“I have been sending a lot of emails to them. My team are doing their best but they had an email saying Mirza cannot ride the Abu Dhabi Tour. It’s very sad. Not just for me but my family, all my friends, home supporters. I have a lot of people asking me why I’m not in the start list.”
Despite his disappointment, Mirza is desperate for the situation to resolve itself before his next WorldTour race, the Volta a Catalunya which begins on March 20.
“Abu Dhabi have been biggest race of career so far, but I am sure next year I will be riding on the Tour,” said an upbeat Mirza.
“I’m in the Catalunya start list, that is my next race. I have to do the tests before. That is the end of March so I have one month to sort it out. It depends on them and what they choose because they just turn up. It’s so frustrating.”
He also hopes his absence doesn’t hinder UAE Team Emirates’ chances of success on home soil.
“I hope the team can do well without me,” he added.
“They are good riders and we have some big names, like Rui (Costa), Louis (Meintjes), (Andrea) Guardini. We have all types, sprinters, flats and climbing.
“I expect them to challenge and be among the top positions. (Diego) Ulissi was third in the GC last year so I expect him to be up there, on home soil.”
Mirza, who competed for the UAE in the road race at the 2016 Olympic Games in Rio last summer, has long been a star on the local scene.
He has won numerous Emirati national titles and claimed road race silver at the 2015 Asian Cycling Championships, but he has shown tremendous promise in 2017, having been snapped up by UAE Team Emirates.
Mirza finished 21st on Stage 5 at the Dubai Tour and was 23rd on Stage 1, finishing 62nd twice on Stage 2 and 3, and he was looking forward to building on that this weekend.
“I competed in Dubai and Oman too but they weren’t WorldTour races,” he said.
“Abu Dhabi this year would have been my first, it would have been special, but it’s not happening and I’m really sad. I hope to do my tests as soon as possible, because I don’t want to lose out on any more WorldTour points.”
The 28-year-old Quick-Step Floors rider won three of four stages in Dubai earlier this month – the fourth stage of five from Hatta to Hatta Dam was cancelled due to strong winds.
It followed his 2016 triumph and the man who has 14 individual Grand Tour stage wins (nine Tour de France, four Giro d’Italia, one Vuelta a Espana) will be among the favourites for stage, perhaps even overall victory, in the capital this weekend.
Although he is targeting success come Sunday night under the lights of Yas Marina Circuit, Kittel knows he has his work cut out – with Mark Cavendish, Elia Viviani, Andre Greipel, Fernando Gaviria, Alexander Kristoff and Caleb Ewan all in contention in a packed field.
“It was a great start to the season in Dubai and I would like it to continue, but it’s also different circumstances here,” said the Arnstadt native.
“There are more threats here than in Dubai and that’s a challenge. And we will see how I rise to that challenge in the next few days.
“You saw the podium at the press conference. Everyone that was sitting there is a potential winner. That is something I have to take into account. It will be close. Sometimes it comes down to how well you work together with your team. It’s hard to predict.”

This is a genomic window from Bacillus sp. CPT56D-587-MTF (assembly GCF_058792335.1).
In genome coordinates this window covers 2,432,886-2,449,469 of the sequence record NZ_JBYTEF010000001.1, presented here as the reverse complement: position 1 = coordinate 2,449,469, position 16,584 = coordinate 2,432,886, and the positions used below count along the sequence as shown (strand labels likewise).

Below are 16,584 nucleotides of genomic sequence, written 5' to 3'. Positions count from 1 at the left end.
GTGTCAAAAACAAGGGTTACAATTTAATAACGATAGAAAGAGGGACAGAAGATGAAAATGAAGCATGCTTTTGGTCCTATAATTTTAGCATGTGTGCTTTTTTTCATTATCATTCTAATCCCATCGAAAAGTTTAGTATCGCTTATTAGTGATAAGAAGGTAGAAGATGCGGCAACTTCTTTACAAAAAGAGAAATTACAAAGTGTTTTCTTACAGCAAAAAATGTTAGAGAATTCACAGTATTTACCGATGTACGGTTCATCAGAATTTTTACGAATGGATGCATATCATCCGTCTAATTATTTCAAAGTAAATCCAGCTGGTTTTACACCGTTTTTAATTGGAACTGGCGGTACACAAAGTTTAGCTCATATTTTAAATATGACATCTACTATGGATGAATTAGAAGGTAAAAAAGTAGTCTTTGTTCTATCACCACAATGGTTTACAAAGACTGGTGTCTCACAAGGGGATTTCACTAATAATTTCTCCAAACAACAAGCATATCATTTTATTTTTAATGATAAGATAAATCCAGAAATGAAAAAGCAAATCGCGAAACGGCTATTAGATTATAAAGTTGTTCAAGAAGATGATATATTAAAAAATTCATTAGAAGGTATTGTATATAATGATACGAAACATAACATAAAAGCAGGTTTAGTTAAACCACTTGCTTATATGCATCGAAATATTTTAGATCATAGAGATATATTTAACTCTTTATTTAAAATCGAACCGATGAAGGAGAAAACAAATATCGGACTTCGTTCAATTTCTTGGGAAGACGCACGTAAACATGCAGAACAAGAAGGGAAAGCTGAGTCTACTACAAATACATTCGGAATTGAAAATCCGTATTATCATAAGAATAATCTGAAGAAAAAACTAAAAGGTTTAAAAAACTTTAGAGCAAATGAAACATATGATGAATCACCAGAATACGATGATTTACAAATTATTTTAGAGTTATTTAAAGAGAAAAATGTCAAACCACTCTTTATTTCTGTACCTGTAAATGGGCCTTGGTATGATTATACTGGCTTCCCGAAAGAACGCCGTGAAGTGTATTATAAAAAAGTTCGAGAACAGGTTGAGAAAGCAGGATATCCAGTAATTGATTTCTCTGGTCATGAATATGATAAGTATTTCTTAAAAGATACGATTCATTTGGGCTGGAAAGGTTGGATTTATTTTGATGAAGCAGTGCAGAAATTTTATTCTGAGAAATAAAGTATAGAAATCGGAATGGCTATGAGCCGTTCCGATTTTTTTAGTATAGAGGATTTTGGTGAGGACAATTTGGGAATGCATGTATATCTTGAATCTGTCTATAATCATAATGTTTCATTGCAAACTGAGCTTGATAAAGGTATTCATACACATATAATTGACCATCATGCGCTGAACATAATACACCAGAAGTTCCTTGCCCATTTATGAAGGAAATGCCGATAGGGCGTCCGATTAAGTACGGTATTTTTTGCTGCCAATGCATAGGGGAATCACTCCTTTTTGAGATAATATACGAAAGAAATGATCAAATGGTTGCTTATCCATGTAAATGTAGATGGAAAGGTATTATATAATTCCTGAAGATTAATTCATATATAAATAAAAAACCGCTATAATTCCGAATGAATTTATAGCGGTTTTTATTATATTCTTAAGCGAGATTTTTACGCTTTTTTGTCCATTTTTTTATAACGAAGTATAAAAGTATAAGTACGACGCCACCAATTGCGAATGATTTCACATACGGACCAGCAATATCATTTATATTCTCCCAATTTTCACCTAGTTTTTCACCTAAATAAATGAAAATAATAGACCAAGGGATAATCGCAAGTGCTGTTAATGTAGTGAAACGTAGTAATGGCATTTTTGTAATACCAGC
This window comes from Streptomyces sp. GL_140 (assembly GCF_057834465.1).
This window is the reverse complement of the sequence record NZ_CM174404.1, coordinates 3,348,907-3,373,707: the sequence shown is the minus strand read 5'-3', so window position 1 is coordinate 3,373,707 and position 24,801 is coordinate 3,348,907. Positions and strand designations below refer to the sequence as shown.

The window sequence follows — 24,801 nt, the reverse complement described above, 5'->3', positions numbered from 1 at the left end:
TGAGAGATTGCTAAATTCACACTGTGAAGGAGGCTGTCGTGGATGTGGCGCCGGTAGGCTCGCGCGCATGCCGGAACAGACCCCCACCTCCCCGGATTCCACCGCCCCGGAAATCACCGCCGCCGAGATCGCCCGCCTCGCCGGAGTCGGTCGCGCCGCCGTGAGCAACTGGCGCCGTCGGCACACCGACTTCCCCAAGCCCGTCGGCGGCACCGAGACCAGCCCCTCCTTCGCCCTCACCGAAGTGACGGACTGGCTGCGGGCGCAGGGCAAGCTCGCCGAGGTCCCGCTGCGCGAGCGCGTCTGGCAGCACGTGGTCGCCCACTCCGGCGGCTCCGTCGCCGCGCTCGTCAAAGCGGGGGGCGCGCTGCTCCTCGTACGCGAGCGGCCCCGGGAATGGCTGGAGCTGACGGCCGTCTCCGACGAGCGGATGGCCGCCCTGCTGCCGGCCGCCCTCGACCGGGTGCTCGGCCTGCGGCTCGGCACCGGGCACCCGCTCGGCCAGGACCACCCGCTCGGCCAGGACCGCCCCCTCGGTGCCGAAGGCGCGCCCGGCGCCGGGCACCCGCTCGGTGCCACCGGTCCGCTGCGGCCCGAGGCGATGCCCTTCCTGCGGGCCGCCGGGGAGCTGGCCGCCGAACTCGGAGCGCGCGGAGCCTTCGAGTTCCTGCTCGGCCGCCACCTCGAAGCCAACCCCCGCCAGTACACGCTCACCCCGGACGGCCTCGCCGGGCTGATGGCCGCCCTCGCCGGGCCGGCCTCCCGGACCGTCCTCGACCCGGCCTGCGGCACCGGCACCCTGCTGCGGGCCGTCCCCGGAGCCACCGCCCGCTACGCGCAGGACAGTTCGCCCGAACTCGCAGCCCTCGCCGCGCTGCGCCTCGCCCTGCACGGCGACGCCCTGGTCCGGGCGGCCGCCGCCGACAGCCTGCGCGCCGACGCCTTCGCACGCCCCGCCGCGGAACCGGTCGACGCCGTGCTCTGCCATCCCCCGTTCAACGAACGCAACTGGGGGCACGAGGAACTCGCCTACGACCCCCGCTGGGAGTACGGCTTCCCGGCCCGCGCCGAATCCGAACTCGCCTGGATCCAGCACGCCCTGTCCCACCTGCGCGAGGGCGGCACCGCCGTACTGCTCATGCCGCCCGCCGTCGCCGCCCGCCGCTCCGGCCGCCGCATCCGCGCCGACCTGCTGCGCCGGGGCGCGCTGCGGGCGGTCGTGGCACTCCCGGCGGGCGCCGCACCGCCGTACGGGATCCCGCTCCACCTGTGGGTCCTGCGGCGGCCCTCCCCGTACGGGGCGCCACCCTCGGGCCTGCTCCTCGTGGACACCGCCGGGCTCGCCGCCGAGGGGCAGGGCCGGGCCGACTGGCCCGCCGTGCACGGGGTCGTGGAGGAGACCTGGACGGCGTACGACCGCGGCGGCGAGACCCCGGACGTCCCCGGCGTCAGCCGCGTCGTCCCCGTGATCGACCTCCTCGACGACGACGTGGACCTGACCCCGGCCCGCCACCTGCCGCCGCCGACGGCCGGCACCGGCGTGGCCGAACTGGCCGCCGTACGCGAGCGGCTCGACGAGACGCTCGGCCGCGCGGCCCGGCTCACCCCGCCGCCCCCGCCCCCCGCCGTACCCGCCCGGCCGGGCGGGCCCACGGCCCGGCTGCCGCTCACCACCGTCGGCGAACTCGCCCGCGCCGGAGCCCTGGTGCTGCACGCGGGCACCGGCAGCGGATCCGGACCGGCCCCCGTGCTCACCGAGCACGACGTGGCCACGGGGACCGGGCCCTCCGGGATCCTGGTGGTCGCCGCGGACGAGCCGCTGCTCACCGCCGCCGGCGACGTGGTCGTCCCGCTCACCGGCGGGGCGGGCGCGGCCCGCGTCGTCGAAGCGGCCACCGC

“I think my form is good. I’m happy with the conditions. I saw after Dubai that my form was alright and I kept working on it afterwards so I can be satisfied.
“The important thing now is to really focus, not to say ‘OK, I’ve got some wins so it’s not important here’. Abu Dhabi is a goal to the rest of the season and I will give it my best.”
Many of his opponents are also in good form. Orica-Scott rider Ewan won the sprints title at the Tour Down Under in his native Australia, Katusha-Alpecin’s Alexander Kristoff claimed the points classification at the Tour of Oman crown on Sunday while Quick-Step colleague Gaviria won two stages at the Vuelta a San Juan in Argentina.
Manx Missile Cavendish, meanwhile, has form here, having won two of the four stages in Abu Dhabi four months ago.
Orica–GreenEDGE’s Ewan is one of the youngest among the leading sprinters and was sprint king Down Under last month, but has played down his chances of success this weekend and instead picked Kittel as the man to watch.
The 22-year-old said: “To be honest I don’t think my form is as good as it was at Down Under. After that I had a week off and I’ve come straight here from an altitude training camp so I’m not sure if my form will be great or not.
“If I had to pick someone, I think Kittel is going the best. After watching him in Dubai, he was sprinting super quick but it’s hard to tell when all these guys come together. If the smallest thing goes wrong it could cost you because these guys are at such a high level. I guess it depends who’s really up for it on the day.”
Lotto-Soudal’s Greipel, meanwhile, says he and his team will be going all out for victory, despite the fact his leadout options have altered in the off-season with the loss of the reliable Greg Henderson who joined UnitedHealthcare.
“Our team has a bit of a lack of leadout guys but that doesn’t mean that we won’t work together for the sprints,” said the 34-year-old.
“It’s not the usual guys but we have a big chance to win at least one stage. I appreciated a lot what Henderson did for us but we have a lot of solutions.”